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James Flack Norris Award In Physical Organic Chemistry

Recipients are honored for contributions of major significance to chemistry

by Elizabeth K. Wilson
March 2, 2009 | A version of this story appeared in Volume 87, Issue 9

Credit: Courtesy of Bernd Giese
Credit: Courtesy of Bernd Giese

Sponsored by the ACS Northeastern Section

Chemical radicals, with their unpaired electrons, are crucial—and detrimental—to many biological processes, from their involvement in DNA damage and repair to their roles in aging and numerous diseases. Yet their fleeting, reactive nature makes them difficult to study.

Bernd Giese, professor at the University of Basel, in Switzerland, has made a career of investigating and harnessing these reactions. He is receiving the award for his contributions to the field of bioorganic radical chemistry.

Giese is perhaps best known for his work on electron transfer reactions in DNA and peptides. He examined the oxidation of the DNA base guanine and proposed a now widely accepted mechanism in which electrons “hop” from base to base in DNA strands, as well as from aromatic amino acid side chains in peptides. He demonstrated that single electrons can repair radiation-damaged thymine dimers.

Among other accomplishments, he developed the “Giese reaction,” a process involving radicals in which alkyl tin hydrides are used to form carbon-carbon bonds between alkyl halides and olefins. While working on this project, he also observed that the stereochemistry of radical reactions follow the same rules as reactions between nonradicals.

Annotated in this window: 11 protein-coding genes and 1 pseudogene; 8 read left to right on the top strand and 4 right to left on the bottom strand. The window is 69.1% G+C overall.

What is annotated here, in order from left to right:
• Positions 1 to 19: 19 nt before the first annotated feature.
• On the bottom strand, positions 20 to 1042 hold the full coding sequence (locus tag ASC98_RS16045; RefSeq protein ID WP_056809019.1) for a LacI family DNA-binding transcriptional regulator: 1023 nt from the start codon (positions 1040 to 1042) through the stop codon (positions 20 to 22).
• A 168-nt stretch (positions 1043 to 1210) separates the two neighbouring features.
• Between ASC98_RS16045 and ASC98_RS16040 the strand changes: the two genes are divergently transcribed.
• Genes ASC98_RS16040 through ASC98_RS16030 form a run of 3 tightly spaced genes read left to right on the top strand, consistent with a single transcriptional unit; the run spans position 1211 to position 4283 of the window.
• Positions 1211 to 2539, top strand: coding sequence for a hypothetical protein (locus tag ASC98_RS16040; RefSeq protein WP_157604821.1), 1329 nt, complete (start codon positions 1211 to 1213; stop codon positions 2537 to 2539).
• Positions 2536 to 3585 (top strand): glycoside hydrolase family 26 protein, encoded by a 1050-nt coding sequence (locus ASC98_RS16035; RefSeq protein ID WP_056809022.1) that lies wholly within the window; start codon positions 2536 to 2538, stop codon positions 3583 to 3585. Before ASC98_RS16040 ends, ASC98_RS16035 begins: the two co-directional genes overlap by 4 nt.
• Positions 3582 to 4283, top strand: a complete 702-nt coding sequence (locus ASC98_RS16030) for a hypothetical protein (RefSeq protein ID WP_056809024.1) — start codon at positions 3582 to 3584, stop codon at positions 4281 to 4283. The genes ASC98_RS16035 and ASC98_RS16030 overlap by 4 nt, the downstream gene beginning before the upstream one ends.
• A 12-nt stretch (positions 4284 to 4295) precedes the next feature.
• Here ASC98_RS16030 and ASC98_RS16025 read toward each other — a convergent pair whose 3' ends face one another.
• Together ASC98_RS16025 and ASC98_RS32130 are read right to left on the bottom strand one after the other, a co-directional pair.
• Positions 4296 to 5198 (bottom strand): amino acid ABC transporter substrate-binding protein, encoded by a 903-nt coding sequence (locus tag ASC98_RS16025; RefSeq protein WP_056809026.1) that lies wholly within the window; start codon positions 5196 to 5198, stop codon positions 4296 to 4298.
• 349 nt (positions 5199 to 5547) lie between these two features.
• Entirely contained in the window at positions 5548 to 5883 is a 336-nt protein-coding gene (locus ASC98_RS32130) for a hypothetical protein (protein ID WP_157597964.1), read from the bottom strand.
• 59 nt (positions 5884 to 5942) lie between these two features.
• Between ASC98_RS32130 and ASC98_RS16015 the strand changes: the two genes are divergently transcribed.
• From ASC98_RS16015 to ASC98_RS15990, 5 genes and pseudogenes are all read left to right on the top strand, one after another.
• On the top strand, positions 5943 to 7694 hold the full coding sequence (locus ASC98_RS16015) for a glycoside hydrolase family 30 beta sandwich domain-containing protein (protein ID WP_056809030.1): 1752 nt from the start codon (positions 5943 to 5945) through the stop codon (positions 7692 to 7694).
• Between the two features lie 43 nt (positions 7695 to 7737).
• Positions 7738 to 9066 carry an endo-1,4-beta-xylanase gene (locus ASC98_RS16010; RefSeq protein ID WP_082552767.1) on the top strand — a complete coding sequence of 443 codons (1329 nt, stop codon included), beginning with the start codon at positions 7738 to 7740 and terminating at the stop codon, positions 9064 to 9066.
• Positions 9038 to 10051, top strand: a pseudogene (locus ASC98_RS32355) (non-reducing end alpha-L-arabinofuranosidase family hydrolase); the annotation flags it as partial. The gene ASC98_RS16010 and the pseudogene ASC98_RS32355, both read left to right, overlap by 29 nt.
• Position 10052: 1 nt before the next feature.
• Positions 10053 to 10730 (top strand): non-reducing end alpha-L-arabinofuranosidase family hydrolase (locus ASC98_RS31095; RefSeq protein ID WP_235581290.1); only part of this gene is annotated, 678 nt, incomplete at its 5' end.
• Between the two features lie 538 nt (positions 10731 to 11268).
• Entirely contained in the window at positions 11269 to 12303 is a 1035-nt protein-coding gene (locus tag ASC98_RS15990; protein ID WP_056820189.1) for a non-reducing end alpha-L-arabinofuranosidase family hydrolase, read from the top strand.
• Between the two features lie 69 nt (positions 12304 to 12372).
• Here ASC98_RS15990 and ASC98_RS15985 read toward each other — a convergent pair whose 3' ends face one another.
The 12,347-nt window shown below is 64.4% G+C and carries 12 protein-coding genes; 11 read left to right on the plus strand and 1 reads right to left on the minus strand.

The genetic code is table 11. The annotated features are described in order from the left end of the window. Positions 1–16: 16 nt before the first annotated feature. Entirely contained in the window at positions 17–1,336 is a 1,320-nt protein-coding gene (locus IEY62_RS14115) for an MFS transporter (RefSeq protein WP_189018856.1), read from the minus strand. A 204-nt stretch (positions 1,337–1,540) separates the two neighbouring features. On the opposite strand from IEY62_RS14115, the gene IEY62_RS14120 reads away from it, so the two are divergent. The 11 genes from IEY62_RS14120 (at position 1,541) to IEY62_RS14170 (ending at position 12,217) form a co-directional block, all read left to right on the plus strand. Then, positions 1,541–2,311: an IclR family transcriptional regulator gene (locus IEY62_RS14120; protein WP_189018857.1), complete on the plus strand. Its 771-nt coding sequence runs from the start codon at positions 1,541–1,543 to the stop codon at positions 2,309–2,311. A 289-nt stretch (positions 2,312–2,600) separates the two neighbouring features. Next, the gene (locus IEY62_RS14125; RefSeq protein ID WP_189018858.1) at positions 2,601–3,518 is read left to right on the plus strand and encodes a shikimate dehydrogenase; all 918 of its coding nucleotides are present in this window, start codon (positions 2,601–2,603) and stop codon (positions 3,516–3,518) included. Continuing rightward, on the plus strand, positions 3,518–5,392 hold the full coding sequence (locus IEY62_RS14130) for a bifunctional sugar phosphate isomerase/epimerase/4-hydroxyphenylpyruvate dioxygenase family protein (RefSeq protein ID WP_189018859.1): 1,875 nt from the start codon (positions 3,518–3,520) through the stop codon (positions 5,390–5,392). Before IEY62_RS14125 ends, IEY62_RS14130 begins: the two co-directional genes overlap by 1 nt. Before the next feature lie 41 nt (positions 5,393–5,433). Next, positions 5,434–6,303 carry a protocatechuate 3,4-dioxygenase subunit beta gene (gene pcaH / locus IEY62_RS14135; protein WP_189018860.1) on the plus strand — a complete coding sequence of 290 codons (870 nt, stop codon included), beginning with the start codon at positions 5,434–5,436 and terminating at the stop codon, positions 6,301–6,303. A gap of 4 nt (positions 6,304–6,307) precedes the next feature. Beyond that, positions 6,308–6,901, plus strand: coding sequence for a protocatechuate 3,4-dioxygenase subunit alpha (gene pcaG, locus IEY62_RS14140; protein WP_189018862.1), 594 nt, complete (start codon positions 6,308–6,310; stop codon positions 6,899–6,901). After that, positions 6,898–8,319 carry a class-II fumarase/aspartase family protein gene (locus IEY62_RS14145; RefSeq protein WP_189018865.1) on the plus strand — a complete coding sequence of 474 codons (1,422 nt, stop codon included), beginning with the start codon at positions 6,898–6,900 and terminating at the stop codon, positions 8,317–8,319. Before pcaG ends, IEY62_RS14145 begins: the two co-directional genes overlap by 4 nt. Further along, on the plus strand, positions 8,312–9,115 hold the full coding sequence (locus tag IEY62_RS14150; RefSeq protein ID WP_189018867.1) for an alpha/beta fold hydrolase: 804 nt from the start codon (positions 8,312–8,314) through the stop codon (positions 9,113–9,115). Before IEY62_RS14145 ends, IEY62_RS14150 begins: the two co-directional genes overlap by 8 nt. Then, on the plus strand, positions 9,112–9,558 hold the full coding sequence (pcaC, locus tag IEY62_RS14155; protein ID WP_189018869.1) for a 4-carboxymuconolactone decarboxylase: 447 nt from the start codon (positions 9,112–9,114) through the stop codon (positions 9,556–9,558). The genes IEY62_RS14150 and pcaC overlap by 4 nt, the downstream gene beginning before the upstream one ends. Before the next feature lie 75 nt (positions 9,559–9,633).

In recent years, Giese has been studying the behavior of the cyclic dimer of guanosine monophosphate (c-di-GMP). This biomolecule was first known as an inhibitor of cellulose synthase in cellulose-producing bacteria. It is now recognized as a messenger molecule used by numerous bacteria in myriad processes, including the regulation of biofilm formation and the ability to infect other organisms. Giese and his colleagues have probed the mechanisms by which diguanylate cyclase enzymes produce c-di-GMP in cells and developed new methods for synthesizing c-di-GMP and its analogs.

Giese, 67, was born in Hamburg, Germany. He received a Ph.D. from the University of Munich in 1969 and was awarded habilitation in 1976 by the University of Freiburg. He did pharmaceutical research at BASF in Ludwigshafen, Germany, from 1969 to 1971; he spent time at the University of Münster from 1971 to 1972 and at the University of Freiburg from 1972 to 1977. Giese then moved to the Technical University of Darmstadt as a full professor. In 1989, he went to the University of Basel, where he has been since.

Giese has written several books, including “Radicals in Organic Synthesis,” published in 1986. He has served as editor and on the editorial board of several journals, including Synlett, Chemical Reviews, and Accounts of Chemical Research. He has been a member of the American Academy of Arts & Sciences since 2003. His awards include the Tetrahedron Prize for Creativity in Organic Chemistry in 2005 and the German Chemical Society’s Emil Fischer Medal in 2006.

In the past two decades, Giese has helped “transform the chemistry of free radicals from a rather neglected byway to one of immense significance in synthesis and biology,” notes Athelstan L. J. Beckwith, emeritus chemistry professor at Australian National University, in Canberra.

Giese will present the award address before the Division of Organic Chemistry.



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